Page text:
Step 3: Compare To A Cigarette
Pope also uses the research standard that an average cigarette contains 12mg of inhaled PM2.5. Yes, there are differences in smoking habits (some of us even claim “I didn’t inhale”…) but this seems to be the standard in most research literature.
So if we compare the above numbers:
- PM2.5 data: 1.8 mg/d air pollution ÷ 12 mg cigarette = 15% of one cigarette
That means that a daily dose of Beijing’s average air pollution is equivalent to 1/6 of one cigarette. Do we agree? If so, let’s continue analyzing this shocking finding.
What About The Really Bad Days?
So what about the really bad days when the US Embassy’s 24-hour data hits “Very Unhealthy” 200; “Hazardous” 300 or “Crazy Bad/Beyond Index” 500? Let’s find out. First, you must convert the AQI to PM2.5 concentration, which is easy to do with the online calculator:
- AQI200 = 150µg/m³ x 18m³/day (÷1,000) = 2.7mg/d ÷12 = 23% of one cigarette a day
- AQI300 = 250µg/m³ x 18m³/day (÷1,000) = 4.5mg/d ÷12 = 38% of one cigarette a day
- AQI500 = 500µg/m³ x 18m³/day (÷1,000) = 9.0mg/d ÷12 = 75% of one cigarette a day
This means that even with an extremely rare average of 500, that’s still equivalent to smoking less than one cigarette a day!
What About Your City?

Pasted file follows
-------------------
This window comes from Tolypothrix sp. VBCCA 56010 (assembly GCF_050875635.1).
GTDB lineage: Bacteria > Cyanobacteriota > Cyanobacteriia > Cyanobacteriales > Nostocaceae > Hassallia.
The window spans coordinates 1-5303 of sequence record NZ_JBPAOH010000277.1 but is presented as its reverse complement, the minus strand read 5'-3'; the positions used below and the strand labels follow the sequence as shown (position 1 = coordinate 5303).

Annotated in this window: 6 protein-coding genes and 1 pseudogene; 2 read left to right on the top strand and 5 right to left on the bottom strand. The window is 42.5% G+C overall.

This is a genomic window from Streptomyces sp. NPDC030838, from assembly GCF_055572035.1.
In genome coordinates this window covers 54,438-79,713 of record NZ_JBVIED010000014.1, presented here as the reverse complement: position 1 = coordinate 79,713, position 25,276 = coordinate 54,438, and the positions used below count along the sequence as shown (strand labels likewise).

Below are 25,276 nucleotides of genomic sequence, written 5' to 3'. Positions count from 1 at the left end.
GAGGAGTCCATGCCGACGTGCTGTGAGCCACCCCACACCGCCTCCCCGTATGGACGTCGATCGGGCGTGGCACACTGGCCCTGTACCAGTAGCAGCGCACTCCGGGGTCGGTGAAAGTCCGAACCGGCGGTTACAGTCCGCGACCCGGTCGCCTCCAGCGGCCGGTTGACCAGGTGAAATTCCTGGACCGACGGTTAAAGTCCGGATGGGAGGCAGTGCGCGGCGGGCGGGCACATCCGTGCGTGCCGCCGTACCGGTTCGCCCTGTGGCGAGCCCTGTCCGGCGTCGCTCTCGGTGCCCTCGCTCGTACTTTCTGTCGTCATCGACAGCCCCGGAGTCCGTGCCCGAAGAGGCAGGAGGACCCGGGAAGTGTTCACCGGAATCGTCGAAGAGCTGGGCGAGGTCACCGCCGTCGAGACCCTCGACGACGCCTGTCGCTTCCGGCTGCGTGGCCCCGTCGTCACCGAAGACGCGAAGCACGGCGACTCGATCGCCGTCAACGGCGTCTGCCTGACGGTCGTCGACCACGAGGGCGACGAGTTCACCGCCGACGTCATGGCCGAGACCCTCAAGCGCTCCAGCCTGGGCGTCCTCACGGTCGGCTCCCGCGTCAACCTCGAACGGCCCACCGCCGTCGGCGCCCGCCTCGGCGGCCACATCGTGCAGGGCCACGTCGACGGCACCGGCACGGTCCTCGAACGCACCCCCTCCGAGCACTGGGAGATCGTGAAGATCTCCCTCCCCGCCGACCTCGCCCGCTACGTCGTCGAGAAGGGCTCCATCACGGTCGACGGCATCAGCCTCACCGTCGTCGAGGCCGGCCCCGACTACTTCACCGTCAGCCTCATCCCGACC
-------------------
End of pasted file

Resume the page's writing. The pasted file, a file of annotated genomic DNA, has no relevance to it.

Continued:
What about Shanghai, or Mexico City, or LA? Just find out the average daily PM2.5 concentration or AQI and plug in the numbers! For example:
- City X: PM2.5 concentration = __ µg/m³ x 18m³/day (÷1,000) = 0.27mg/d ÷12 = __ % of one cigarette a day
So What Does This Mean?
Honestly, I was quite surprised by these numbers (assuming I did the math correctly). I had grown up hearing apocalyptic quotes such as “living in Mexico City is like smoking a pack a day”. Well, that just seems preposterous right now, in any city. According to Pope, a pack a day equals 240mg of PM2.5, which would be equivalent to a daily PM2.5 concentration of 13,333µg/m³, which is essentially impossible! So how on earth did such misleading urban legends start? And how can no scientist or reporter have answered this common question when these stats have been in Pope’s research papers for years?
My next reaction, as I’m sure many of you feel right now, was this: does this mean that air pollution isn’t as serious as we thought? I say no, it doesn’t mean that, but this data certainly puts things in a new perspective.
My Bottom Line
Once the shock wore off, a few major points lingered with me:
- Yes, this number is a lot lower than I would have assumed. But this absolutely does not mean that air pollution is now less dangerous. Hundreds of studies, many by Dr Pope, have documented the very real health risks of air pollution. And many studies have documented improved community health conditions after their air was cleaned up.
- But my #1 take-home message is that smoking is an astonishingly toxic and destructive addiction, and is far, far worse than the worst air pollution in the world. Even one cigarette a day is more toxic than a day in any city in the world! And China, with limited public health budgets, would get magnitudes more national health benefit if they focused on eliminating tobacco use when compared to eliminating high air pollution.
There is, of course, a much more important question than the parlor trick above: how much does air pollution increase mortality risk? Find out here in my follow-up article. Here’s a sneak preview of the crucial data from Pope’s article, discussing mortality risks of lung cancer (on the left) and heart disease (on the right) from PM2.5: